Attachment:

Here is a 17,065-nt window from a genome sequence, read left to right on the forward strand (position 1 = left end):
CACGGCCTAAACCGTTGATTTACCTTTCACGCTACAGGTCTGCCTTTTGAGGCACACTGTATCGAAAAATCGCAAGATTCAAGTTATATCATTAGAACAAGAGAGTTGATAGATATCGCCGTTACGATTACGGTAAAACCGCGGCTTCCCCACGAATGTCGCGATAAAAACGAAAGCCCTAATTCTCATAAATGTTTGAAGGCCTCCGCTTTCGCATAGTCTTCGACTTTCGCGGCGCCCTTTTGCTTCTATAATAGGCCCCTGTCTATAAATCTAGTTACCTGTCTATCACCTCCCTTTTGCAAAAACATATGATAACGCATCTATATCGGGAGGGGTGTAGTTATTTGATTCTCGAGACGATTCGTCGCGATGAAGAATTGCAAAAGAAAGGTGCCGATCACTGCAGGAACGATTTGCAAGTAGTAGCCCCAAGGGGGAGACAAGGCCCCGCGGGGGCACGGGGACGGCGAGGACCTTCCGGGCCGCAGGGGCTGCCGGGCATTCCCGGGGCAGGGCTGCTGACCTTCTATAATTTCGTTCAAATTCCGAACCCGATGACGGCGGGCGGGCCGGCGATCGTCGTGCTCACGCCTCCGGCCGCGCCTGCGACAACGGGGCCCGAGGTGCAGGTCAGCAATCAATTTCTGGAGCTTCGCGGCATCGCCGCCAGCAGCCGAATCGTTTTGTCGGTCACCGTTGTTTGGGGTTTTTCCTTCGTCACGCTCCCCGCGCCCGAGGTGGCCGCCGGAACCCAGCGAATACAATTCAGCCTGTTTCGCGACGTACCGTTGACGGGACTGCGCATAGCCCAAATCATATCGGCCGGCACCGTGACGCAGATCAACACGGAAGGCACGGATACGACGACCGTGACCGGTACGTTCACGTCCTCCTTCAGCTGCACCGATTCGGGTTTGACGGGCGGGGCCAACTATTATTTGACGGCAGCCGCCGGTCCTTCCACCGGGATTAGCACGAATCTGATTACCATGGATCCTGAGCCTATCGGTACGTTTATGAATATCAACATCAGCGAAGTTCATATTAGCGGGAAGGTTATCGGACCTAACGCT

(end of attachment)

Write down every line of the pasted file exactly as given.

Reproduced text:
Here is a 17,065-nt window from a genome sequence, read left to right on the forward strand (position 1 = left end):
CACGGCCTAAACCGTTGATTTACCTTTCACGCTACAGGTCTGCCTTTTGAGGCACACTGTATCGAAAAATCGCAAGATTCAAGTTATATCATTAGAACAAGAGAGTTGATAGATATCGCCGTTACGATTACGGTAAAACCGCGGCTTCCCCACGAATGTCGCGATAAAAACGAAAGCCCTAATTCTCATAAATGTTTGAAGGCCTCCGCTTTCGCATAGTCTTCGACTTTCGCGGCGCCCTTTTGCTTCTATAATAGGCCCCTGTCTATAAATCTAGTTACCTGTCTATCACCTCCCTTTTGCAAAAACATATGATAACGCATCTATATCGGGAGGGGTGTAGTTATTTGATTCTCGAGACGATTCGTCGCGATGAAGAATTGCAAAAGAAAGGTGCCGATCACTGCAGGAACGATTTGCAAGTAGTAGCCCCAAGGGGGAGACAAGGCCCCGCGGGGGCACGGGGACGGCGAGGACCTTCCGGGCCGCAGGGGCTGCCGGGCATTCCCGGGGCAGGGCTGCTGACCTTCTATAATTTCGTTCAAATTCCGAACCCGATGACGGCGGGCGGGCCGGCGATCGTCGTGCTCACGCCTCCGGCCGCGCCTGCGACAACGGGGCCCGAGGTGCAGGTCAGCAATCAATTTCTGGAGCTTCGCGGCATCGCCGCCAGCAGCCGAATCGTTTTGTCGGTCACCGTTGTTTGGGGTTTTTCCTTCGTCACGCTCCCCGCGCCCGAGGTGGCCGCCGGAACCCAGCGAATACAATTCAGCCTGTTTCGCGACGTACCGTTGACGGGACTGCGCATAGCCCAAATCATATCGGCCGGCACCGTGACGCAGATCAACACGGAAGGCACGGATACGACGACCGTGACCGGTACGTTCACGTCCTCCTTCAGCTGCACCGATTCGGGTTTGACGGGCGGGGCCAACTATTATTTGACGGCAGCCGCCGGTCCTTCCACCGGGATTAGCACGAATCTGATTACCATGGATCCTGAGCCTATCGGTACGTTTATGAATATCAACATCAGCGAAGTTCATATTAGCGGGAAGGTTATCGGACCTAACGCT